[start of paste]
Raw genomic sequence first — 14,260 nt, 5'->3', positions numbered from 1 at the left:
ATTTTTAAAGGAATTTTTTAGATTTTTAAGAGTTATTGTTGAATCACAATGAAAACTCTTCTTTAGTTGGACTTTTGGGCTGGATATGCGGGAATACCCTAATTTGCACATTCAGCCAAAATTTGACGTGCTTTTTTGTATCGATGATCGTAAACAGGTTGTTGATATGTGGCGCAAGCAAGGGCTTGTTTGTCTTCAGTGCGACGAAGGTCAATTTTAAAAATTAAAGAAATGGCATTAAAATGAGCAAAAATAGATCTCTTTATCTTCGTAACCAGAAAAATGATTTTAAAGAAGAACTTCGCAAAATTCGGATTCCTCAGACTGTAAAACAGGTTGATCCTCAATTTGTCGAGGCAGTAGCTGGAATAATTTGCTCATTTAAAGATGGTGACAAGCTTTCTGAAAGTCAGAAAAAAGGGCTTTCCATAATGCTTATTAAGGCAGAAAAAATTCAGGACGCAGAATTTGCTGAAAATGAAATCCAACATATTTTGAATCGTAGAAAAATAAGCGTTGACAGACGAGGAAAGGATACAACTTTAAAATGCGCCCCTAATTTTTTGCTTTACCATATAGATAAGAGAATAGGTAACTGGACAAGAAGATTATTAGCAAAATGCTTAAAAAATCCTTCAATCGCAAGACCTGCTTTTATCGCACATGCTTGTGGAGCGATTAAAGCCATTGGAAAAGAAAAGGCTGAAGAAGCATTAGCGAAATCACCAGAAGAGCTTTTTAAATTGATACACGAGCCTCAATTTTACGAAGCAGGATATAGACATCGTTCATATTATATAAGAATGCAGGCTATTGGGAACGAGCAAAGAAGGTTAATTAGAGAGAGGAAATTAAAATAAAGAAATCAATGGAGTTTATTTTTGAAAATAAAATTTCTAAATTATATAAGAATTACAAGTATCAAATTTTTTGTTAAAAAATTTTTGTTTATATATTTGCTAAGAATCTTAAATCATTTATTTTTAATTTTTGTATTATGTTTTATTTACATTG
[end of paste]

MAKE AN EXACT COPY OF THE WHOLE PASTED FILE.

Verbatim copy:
Raw genomic sequence first — 14,260 nt, 5'->3', positions numbered from 1 at the left:
ATTTTTAAAGGAATTTTTTAGATTTTTAAGAGTTATTGTTGAATCACAATGAAAACTCTTCTTTAGTTGGACTTTTGGGCTGGATATGCGGGAATACCCTAATTTGCACATTCAGCCAAAATTTGACGTGCTTTTTTGTATCGATGATCGTAAACAGGTTGTTGATATGTGGCGCAAGCAAGGGCTTGTTTGTCTTCAGTGCGACGAAGGTCAATTTTAAAAATTAAAGAAATGGCATTAAAATGAGCAAAAATAGATCTCTTTATCTTCGTAACCAGAAAAATGATTTTAAAGAAGAACTTCGCAAAATTCGGATTCCTCAGACTGTAAAACAGGTTGATCCTCAATTTGTCGAGGCAGTAGCTGGAATAATTTGCTCATTTAAAGATGGTGACAAGCTTTCTGAAAGTCAGAAAAAAGGGCTTTCCATAATGCTTATTAAGGCAGAAAAAATTCAGGACGCAGAATTTGCTGAAAATGAAATCCAACATATTTTGAATCGTAGAAAAATAAGCGTTGACAGACGAGGAAAGGATACAACTTTAAAATGCGCCCCTAATTTTTTGCTTTACCATATAGATAAGAGAATAGGTAACTGGACAAGAAGATTATTAGCAAAATGCTTAAAAAATCCTTCAATCGCAAGACCTGCTTTTATCGCACATGCTTGTGGAGCGATTAAAGCCATTGGAAAAGAAAAGGCTGAAGAAGCATTAGCGAAATCACCAGAAGAGCTTTTTAAATTGATACACGAGCCTCAATTTTACGAAGCAGGATATAGACATCGTTCATATTATATAAGAATGCAGGCTATTGGGAACGAGCAAAGAAGGTTAATTAGAGAGAGGAAATTAAAATAAAGAAATCAATGGAGTTTATTTTTGAAAATAAAATTTCTAAATTATATAAGAATTACAAGTATCAAATTTTTTGTTAAAAAATTTTTGTTTATATATTTGCTAAGAATCTTAAATCATTTATTTTTAATTTTTGTATTATGTTTTATTTACATTG